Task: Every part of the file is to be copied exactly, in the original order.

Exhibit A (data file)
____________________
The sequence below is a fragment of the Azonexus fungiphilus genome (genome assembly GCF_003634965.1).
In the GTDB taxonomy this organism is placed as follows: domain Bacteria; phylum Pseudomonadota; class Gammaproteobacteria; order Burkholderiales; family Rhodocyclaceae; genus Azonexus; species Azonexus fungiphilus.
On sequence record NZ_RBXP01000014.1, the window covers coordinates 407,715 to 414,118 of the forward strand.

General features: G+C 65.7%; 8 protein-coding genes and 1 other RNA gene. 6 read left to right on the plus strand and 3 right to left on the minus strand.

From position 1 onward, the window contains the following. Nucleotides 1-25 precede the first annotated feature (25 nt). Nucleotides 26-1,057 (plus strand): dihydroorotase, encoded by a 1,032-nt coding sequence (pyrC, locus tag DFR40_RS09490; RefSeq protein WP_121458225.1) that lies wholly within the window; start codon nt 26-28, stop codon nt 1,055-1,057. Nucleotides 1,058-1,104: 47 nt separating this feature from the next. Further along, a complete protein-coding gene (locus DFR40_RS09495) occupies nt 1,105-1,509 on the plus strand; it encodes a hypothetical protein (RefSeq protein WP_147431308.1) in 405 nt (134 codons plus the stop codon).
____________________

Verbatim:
The sequence below is a fragment of the Azonexus fungiphilus genome (genome assembly GCF_003634965.1).
In the GTDB taxonomy this organism is placed as follows: domain Bacteria; phylum Pseudomonadota; class Gammaproteobacteria; order Burkholderiales; family Rhodocyclaceae; genus Azonexus; species Azonexus fungiphilus.
On sequence record NZ_RBXP01000014.1, the window covers coordinates 407,715 to 414,118 of the forward strand.

General features: G+C 65.7%; 8 protein-coding genes and 1 other RNA gene. 6 read left to right on the plus strand and 3 right to left on the minus strand.

From position 1 onward, the window contains the following. Nucleotides 1-25 precede the first annotated feature (25 nt). Nucleotides 26-1,057 (plus strand): dihydroorotase, encoded by a 1,032-nt coding sequence (pyrC, locus tag DFR40_RS09490; RefSeq protein WP_121458225.1) that lies wholly within the window; start codon nt 26-28, stop codon nt 1,055-1,057. Nucleotides 1,058-1,104: 47 nt separating this feature from the next. Further along, a complete protein-coding gene (locus DFR40_RS09495) occupies nt 1,105-1,509 on the plus strand; it encodes a hypothetical protein (RefSeq protein WP_147431308.1) in 405 nt (134 codons plus the stop codon).